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The Happening M. Night Shyamalan’s Best Since Signs

The Happening (Fox, 2008)
Written and directed by M. Night Shyamalan

I love how The Happening was getting hit by a lot of critics before they even saw the damn thing as a “Make it or Break it Film” for M. Night Shyamalan. To think for even two seconds that this guy is going to be hurting for a job for the next ten years or so is asinine. He’s already working on, as I write this, a big budget live action adaptation of the anime Airbender series. I think the guy will be able to keep food in the house.

Sure, M. Night has an ego as does most everyone in Hollywood. Hell, do you think for two seconds that most of the critics that write about Night’s work don’t have a fucking ego the size of Texas? The answer to that rhetorical question would be yes by the way.

I’m not here to be an M. Night apologist however, nor do I think he would care since he doesn’t know me from Adam. I’m here to review his new film The Happening which I found to be easily his best film since Signs (A movie that the Projectionist and I completely disagree on). And even more so I found the film to be quite good for the majority of the running time.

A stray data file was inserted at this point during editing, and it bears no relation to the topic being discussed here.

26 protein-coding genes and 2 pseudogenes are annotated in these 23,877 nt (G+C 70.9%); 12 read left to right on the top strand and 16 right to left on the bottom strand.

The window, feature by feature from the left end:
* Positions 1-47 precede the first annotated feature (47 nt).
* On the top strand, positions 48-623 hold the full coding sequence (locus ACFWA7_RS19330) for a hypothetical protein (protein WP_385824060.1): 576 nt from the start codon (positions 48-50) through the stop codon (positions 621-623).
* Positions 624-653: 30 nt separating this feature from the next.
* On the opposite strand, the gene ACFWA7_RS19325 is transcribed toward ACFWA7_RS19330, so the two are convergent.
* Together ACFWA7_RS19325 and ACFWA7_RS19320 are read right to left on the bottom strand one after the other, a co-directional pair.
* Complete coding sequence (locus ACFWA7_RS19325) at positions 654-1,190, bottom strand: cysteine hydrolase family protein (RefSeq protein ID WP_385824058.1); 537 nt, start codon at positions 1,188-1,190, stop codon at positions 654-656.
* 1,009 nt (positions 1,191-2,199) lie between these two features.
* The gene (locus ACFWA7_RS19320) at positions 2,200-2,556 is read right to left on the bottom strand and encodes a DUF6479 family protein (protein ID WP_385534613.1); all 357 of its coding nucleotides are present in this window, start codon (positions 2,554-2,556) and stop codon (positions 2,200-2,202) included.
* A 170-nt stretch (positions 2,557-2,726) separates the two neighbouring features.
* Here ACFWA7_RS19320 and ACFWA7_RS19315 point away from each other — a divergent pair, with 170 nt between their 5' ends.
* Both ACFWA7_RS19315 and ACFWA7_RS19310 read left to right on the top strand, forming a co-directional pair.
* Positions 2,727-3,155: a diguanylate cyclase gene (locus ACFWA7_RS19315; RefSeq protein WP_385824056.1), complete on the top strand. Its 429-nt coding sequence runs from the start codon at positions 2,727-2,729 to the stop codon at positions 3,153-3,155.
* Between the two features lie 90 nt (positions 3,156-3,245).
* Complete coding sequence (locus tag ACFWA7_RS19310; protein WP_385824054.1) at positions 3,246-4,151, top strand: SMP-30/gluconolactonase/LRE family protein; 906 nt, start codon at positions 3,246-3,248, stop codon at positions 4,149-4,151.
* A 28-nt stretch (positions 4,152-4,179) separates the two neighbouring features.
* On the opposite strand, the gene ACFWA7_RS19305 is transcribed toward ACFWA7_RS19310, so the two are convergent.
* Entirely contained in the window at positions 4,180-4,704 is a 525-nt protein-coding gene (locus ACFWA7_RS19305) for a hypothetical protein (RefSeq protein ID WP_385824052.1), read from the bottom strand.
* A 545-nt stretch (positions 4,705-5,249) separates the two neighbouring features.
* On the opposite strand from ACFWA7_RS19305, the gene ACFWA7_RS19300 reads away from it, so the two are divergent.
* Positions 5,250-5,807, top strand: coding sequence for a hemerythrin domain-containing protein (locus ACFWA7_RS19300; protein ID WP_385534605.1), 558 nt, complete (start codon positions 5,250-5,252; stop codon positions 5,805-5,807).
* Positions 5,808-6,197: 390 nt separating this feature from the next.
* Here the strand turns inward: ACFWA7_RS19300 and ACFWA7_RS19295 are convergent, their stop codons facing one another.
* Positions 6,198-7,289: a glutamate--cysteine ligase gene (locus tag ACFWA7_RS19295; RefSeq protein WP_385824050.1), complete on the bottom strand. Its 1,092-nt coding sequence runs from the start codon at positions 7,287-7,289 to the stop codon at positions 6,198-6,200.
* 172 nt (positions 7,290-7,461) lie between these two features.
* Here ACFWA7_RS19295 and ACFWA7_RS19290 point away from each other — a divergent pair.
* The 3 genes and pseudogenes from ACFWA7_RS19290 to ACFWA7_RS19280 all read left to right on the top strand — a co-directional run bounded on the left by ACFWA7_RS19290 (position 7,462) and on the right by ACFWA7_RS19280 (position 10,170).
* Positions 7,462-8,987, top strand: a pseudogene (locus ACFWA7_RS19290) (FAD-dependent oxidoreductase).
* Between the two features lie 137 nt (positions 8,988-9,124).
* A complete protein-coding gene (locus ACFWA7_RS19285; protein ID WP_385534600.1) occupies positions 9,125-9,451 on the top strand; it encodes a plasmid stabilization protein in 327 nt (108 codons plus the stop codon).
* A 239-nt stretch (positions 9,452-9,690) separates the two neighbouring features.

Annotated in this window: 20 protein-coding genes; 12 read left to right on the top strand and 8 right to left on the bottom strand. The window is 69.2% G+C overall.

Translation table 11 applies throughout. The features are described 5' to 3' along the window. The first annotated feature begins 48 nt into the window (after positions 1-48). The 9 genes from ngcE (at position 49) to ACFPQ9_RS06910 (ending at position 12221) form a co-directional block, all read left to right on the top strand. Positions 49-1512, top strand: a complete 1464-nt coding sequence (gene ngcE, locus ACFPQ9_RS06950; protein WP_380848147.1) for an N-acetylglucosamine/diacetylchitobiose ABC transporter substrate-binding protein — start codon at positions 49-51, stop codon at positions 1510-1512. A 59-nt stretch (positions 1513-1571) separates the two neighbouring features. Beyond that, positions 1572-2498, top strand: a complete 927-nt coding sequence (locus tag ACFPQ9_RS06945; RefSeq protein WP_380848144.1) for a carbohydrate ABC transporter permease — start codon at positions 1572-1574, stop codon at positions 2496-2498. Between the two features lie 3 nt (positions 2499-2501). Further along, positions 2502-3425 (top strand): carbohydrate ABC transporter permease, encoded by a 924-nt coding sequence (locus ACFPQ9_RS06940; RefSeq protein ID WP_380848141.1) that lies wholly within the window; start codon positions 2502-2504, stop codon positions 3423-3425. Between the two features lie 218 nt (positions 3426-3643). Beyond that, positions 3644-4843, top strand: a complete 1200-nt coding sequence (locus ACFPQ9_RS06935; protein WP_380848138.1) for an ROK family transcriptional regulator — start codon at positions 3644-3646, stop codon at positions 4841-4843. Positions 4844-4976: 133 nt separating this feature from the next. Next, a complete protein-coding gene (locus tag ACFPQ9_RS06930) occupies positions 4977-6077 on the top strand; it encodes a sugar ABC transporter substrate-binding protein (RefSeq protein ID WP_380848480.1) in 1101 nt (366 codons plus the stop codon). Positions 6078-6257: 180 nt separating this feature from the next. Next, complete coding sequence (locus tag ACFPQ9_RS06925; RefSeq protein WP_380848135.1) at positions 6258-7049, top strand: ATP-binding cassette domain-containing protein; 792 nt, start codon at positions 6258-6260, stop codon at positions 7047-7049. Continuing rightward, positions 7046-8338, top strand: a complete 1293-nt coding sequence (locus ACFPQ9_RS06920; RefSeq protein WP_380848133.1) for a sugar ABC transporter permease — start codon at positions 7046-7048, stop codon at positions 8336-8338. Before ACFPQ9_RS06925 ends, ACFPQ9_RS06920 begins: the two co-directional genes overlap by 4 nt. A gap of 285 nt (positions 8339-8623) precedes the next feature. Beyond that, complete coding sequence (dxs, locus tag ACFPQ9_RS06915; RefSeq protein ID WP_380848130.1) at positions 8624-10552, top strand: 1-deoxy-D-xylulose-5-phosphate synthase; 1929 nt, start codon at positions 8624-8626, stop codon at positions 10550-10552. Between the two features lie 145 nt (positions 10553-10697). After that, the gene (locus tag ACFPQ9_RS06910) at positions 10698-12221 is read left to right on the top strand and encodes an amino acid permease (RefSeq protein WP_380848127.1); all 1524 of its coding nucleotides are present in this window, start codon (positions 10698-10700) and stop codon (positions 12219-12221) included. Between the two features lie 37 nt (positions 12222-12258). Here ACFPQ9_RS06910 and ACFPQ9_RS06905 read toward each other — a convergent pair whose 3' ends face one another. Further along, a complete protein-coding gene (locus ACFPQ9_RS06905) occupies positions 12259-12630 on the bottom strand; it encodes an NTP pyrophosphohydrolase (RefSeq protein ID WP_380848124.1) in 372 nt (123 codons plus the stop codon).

The Happening is a cautionary horror tale on nature’s ability to fight back if we fuck with it. It’s not what I would call an eco-friendly story; I think it’s more along the lines of a “what-If” scenario which Night loves as much as Rod Serling did, a man that he gets compared to quite often.

I purposely avoided reading most of the pre-release stories on the film and all of the reviews until I could see it, but the film is pretty straight forward, and doesn’t have the traditional M. Night twist at the end, and to be honest I have to applaud the man for that. I think he’s relying more here on his storytelling abilities, and the man can weave as good a yarn as anyone.

Even in his much ballyhooed Lady in the Water, Night still showed his good sense of storytelling. Lady was a film I didn’t overall like that much, but I found it a lot more interesting than his previous film, The Village which actually has some defenders a few years after the fact. I’ve seen it since and still don’t like the film at all, but I can understand why people might look the other way when watching it.